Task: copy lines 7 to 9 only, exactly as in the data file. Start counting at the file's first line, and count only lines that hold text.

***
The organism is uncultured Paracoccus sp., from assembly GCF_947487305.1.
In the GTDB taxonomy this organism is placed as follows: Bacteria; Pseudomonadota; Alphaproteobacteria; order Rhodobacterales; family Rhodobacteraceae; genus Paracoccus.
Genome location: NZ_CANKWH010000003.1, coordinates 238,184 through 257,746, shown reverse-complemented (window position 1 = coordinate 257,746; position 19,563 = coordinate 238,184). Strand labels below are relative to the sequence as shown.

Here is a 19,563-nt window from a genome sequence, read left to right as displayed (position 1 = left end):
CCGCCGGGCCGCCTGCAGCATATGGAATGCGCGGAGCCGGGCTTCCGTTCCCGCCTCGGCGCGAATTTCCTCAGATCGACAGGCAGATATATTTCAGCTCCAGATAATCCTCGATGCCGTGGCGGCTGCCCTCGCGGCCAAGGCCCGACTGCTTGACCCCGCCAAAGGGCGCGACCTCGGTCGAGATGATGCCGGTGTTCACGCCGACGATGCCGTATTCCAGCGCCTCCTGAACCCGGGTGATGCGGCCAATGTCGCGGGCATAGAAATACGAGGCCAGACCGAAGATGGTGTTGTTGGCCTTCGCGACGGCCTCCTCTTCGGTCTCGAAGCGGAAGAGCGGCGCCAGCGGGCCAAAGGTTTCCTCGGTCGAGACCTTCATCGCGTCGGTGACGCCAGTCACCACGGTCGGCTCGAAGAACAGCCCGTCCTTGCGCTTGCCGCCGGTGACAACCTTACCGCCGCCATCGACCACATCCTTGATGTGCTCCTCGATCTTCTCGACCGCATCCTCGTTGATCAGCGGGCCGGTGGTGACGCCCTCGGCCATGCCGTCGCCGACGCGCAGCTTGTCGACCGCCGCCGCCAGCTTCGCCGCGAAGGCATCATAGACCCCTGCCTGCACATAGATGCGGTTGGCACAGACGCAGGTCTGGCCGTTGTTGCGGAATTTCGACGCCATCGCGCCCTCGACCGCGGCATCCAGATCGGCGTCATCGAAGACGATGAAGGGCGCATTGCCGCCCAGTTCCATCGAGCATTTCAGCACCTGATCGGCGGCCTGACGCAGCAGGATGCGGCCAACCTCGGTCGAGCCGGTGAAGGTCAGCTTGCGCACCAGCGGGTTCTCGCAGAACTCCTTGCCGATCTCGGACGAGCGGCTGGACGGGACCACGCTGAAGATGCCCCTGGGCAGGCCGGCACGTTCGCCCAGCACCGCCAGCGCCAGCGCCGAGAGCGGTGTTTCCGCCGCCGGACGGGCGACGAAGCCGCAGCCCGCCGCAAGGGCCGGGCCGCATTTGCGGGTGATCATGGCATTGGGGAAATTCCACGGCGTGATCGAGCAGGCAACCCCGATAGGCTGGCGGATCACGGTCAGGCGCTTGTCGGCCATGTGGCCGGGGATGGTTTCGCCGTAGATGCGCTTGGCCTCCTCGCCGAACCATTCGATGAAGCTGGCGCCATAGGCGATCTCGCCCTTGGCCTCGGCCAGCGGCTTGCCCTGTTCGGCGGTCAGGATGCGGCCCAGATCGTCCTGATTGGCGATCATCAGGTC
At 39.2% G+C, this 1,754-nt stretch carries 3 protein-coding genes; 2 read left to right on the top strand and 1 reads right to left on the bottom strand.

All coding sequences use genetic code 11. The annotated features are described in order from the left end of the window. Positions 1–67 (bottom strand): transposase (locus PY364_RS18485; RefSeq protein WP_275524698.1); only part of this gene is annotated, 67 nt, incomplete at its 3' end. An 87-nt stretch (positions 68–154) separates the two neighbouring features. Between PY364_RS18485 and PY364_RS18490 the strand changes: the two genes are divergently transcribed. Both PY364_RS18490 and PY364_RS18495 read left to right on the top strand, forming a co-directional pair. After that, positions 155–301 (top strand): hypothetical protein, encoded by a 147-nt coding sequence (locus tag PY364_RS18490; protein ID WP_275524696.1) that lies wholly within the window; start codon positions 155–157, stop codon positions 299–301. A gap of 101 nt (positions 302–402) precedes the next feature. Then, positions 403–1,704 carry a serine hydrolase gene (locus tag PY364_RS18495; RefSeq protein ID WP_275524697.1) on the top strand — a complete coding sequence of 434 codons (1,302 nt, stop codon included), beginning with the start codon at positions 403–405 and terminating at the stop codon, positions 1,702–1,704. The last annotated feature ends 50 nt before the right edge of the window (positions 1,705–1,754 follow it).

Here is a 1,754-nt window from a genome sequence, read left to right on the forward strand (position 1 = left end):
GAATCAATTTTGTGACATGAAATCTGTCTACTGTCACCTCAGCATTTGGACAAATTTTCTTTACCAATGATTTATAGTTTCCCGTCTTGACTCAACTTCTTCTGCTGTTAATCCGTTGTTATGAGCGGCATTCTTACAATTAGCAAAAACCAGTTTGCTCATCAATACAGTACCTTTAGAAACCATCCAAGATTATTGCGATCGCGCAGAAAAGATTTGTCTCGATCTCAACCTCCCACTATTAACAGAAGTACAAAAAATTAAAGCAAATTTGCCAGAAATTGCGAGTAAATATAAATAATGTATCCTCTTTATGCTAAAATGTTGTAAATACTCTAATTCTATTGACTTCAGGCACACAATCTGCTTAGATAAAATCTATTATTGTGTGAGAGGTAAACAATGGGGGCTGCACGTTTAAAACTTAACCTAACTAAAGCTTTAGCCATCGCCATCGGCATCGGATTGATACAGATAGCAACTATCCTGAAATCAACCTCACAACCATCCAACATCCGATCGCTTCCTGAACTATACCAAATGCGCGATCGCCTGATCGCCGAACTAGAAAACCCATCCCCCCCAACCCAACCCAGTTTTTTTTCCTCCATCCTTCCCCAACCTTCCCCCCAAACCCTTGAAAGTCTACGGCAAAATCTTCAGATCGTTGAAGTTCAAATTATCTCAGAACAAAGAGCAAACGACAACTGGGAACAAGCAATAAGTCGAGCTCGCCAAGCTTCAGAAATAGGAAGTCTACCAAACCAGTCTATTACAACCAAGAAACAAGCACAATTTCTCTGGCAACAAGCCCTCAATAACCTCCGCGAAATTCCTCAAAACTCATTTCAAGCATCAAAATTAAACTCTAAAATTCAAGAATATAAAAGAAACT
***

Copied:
All coding sequences use genetic code 11. The annotated features are described in order from the left end of the window. Positions 1–67 (bottom strand): transposase (locus PY364_RS18485; RefSeq protein WP_275524698.1); only part of this gene is annotated, 67 nt, incomplete at its 3' end. An 87-nt stretch (positions 68–154) separates the two neighbouring features. Between PY364_RS18485 and PY364_RS18490 the strand changes: the two genes are divergently transcribed. Both PY364_RS18490 and PY364_RS18495 read left to right on the top strand, forming a co-directional pair. After that, positions 155–301 (top strand): hypothetical protein, encoded by a 147-nt coding sequence (locus tag PY364_RS18490; protein ID WP_275524696.1) that lies wholly within the window; start codon positions 155–157, stop codon positions 299–301. A gap of 101 nt (positions 302–402) precedes the next feature. Then, positions 403–1,704 carry a serine hydrolase gene (locus tag PY364_RS18495; RefSeq protein ID WP_275524697.1) on the top strand — a complete coding sequence of 434 codons (1,302 nt, stop codon included), beginning with the start codon at positions 403–405 and terminating at the stop codon, positions 1,702–1,704. The last annotated feature ends 50 nt before the right edge of the window (positions 1,705–1,754 follow it).

Here is a 1,754-nt window from a genome sequence, read left to right on the forward strand (position 1 = left end):
GAATCAATTTTGTGACATGAAATCTGTCTACTGTCACCTCAGCATTTGGACAAATTTTCTTTACCAATGATTTATAGTTTCCCGTCTTGACTCAACTTCTTCTGCTGTTAATCCGTTGTTATGAGCGGCATTCTTACAATTAGCAAAAACCAGTTTGCTCATCAATACAGTACCTTTAGAAACCATCCAAGATTATTGCGATCGCGCAGAAAAGATTTGTCTCGATCTCAACCTCCCACTATTAACAGAAGTACAAAAAATTAAAGCAAATTTGCCAGAAATTGCGAGTAAATATAAATAATGTATCCTCTTTATGCTAAAATGTTGTAAATACTCTAATTCTATTGACTTCAGGCACACAATCTGCTTAGATAAAATCTATTATTGTGTGAGAGGTAAACAATGGGGGCTGCACGTTTAAAACTTAACCTAACTAAAGCTTTAGCCATCGCCATCGGCATCGGATTGATACAGATAGCAACTATCCTGAAATCAACCTCACAACCATCCAACATCCGATCGCTTCCTGAACTATACCAAATGCGCGATCGCCTGATCGCCGAACTAGAAAACCCATCCCCCCCAACCCAACCCAGTTTTTTTTCCTCCATCCTTCCCCAACCTTCCCCCCAAACCCTTGAAAGTCTACGGCAAAATCTTCAGATCGTTGAAGTTCAAATTATCTCAGAACAAAGAGCAAACGACAACTGGGAACAAGCAATAAGTCGAGCTCGCCAAGCTTCAGAAATAGGAAGTCTACCAAACCAGTCTATTACAACCAAGAAACAAGCACAATTTCTCTGGCAACAAGCCCTCAATAACCTCCGCGAAATTCCTCAAAACTCATTTCAAGCATCAAAATTAAACTCTAAAATTCAAGAATATAAAAGAAACT